Winter Plant Puzzle

by Carl Strang

Today we return to winter botany, focusing on four species that are connected to one another in ways that are instructive, if not obvious. All grow in the same spot, Mayslake Forest Preserve’s south stream corridor prairie. It’s a fairly low area, and is enjoying considerable improvement thanks to Mayslake’s volunteer restoration crew. Let’s start with the common water horehound.

This plant stands a foot tall or so, and likes its feet wet. The clusters of spiky fruits radiate out from spaced points along the stem.

Here is what it looks like when flowering.

The common water horehound is not an imposing plant in flower.

Next we’ll move on to yarrow. Here is its winter form.

The various species of genus Achillea figure prominently in the folklore of Europe and Asia.

And, in bloom:

Yarrow is an attractive plant. The leaves have a fernlike featheriness.

Finally, let’s take a look at mountain mint (two species occur in this prairie; they are so similar that the photos work for both).

One easy way of distinguishing the common and slender mountain mint species is by presence or absence of a strong minty odor and flavor. I found that the dried and shriveled winter leaves of the common mountain mint hold that flavor.

Their flowers are identical or nearly so.

The mountain mint flowering period goes on for a long time in summer.

OK, so I’ve shown you the three genera (for present purposes placing the two mountain mint species together). Now the question is, which two are most closely related phylogenetically?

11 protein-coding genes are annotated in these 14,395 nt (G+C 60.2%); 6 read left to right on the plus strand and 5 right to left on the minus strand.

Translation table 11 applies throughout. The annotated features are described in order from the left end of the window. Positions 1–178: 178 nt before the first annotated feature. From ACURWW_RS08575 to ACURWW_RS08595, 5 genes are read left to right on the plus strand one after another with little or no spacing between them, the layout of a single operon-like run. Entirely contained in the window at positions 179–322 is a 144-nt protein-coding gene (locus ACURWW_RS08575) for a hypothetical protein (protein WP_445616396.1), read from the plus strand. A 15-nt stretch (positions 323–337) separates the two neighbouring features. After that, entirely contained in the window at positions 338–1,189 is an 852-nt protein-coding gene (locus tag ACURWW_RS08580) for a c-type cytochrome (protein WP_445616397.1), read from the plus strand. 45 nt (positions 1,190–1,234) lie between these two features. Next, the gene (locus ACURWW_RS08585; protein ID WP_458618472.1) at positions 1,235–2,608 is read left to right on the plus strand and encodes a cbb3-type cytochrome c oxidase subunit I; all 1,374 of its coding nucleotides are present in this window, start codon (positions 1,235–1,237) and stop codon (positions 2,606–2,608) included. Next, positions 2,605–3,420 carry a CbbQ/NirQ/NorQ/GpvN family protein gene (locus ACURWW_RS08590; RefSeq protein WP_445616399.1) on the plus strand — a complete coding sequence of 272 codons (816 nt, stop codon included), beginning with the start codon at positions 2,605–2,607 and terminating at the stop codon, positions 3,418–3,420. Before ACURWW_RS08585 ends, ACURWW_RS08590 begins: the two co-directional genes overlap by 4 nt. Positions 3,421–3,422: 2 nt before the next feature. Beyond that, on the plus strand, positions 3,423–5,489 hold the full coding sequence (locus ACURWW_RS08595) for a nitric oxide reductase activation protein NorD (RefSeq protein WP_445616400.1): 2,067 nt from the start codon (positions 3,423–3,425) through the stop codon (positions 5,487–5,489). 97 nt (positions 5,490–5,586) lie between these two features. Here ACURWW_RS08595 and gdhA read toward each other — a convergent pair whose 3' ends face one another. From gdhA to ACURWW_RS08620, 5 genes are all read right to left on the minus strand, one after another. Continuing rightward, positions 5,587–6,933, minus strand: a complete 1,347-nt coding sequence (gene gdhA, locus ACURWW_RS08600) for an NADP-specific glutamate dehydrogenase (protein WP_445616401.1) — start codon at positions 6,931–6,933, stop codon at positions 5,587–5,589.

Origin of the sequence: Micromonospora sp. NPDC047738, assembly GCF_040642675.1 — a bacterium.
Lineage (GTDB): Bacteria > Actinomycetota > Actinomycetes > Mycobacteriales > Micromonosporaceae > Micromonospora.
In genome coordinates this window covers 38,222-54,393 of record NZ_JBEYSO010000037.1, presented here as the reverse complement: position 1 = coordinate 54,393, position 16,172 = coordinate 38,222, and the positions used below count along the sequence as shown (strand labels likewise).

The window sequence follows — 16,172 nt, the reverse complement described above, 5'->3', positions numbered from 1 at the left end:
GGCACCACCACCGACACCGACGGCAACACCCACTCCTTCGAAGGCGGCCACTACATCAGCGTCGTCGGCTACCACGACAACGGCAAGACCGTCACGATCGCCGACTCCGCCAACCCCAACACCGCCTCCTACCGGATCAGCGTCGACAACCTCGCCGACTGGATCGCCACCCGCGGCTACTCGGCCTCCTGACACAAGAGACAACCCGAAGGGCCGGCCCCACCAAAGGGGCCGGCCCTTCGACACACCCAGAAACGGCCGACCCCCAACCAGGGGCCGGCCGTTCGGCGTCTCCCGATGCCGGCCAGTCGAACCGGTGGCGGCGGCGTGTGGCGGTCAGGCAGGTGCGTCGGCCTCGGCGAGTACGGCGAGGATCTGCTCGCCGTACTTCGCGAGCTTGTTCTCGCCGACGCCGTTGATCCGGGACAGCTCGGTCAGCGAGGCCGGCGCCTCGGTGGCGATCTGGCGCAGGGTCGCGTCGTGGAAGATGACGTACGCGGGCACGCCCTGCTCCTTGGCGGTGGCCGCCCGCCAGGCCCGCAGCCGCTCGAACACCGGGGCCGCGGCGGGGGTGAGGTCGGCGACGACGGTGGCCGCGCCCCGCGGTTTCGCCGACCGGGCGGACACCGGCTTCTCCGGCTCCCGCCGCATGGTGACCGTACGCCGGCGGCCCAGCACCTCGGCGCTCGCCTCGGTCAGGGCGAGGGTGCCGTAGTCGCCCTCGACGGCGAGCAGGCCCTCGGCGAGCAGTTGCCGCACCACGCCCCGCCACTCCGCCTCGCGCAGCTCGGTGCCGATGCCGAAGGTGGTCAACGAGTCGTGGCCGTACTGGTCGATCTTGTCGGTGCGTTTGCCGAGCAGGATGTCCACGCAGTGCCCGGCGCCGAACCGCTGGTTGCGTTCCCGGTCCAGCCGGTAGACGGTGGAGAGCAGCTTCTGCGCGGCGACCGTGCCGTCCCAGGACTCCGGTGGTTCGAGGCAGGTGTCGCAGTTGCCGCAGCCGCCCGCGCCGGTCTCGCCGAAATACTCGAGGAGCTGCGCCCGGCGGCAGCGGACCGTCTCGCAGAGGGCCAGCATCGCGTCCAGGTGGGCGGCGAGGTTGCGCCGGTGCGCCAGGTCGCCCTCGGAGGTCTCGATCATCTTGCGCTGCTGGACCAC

Superficially the nod would go toward placing the yarrow and mountain mint together, because at first glance their overall shapes are very similar. As it happens, though, the common water horehound is in the mint family, and so yarrow (a composite) is the odd plant out. One feature that separates yarrow from mints in winter is that yarrow has alternate leaves, while mint leaves are opposite (visible in the above photos). Let’s finish by enjoying close-up looks at the dried heads of those two superficially similar plants. Yarrow first:

Winter yarrow heads look like beautiful little pale cones.

Now, mountain mint.

The perforated look of the little mountain mint heads reminds me of the larger ones of wild bergamot, which is yet another member of the mint family.

That may be it for this year’s installment of winter botany, unless we get some well timed fresh snow to provide a backdrop.

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Some Wetland Plants

by Carl Strang

To this point in the season I have included wetland plants with prairie plants in my accounts of species flowering at Mayslake Forest Preserve. This time I’ll feature them separately. It has been a while since the common cattails flowered.

Cattail b

Their seeds are ripening now. Though elderberry can occur in woodlands, at Mayslake this shrub grows mainly in wetlands.

Elderberry 1b

The pink and white flowers of swamp milkweed are my favorites in genus Asclepias.

Swamp milkweed 2b

Spotted Joe Pye weed is a wetland plant that superficially resembles its woodland relative, purple Joe Pye weed.

Spotted joe-pye weed b

A less conspicuous wetland species is the common water horehound.

Common water horehound b

Most buttercups bloom early in the season. An exception is the bristly buttercup.

Bristly buttercup b

Two of the knotweeds recently began to bloom along the stream: Lady’s thumb

Lady's thumb 2b

and smartweed.

Smartweed 1b

Late summer brings hummingbirds, gradually making their way south. Among the flowers that especially appeal to them, being red and tubular in shape, is the cardinal flower.

Cardinal flower 2b

Finally, here is the first of the late season beggar’s ticks group, the bur marigold.

Bur marigold b

And that brings us up to date.

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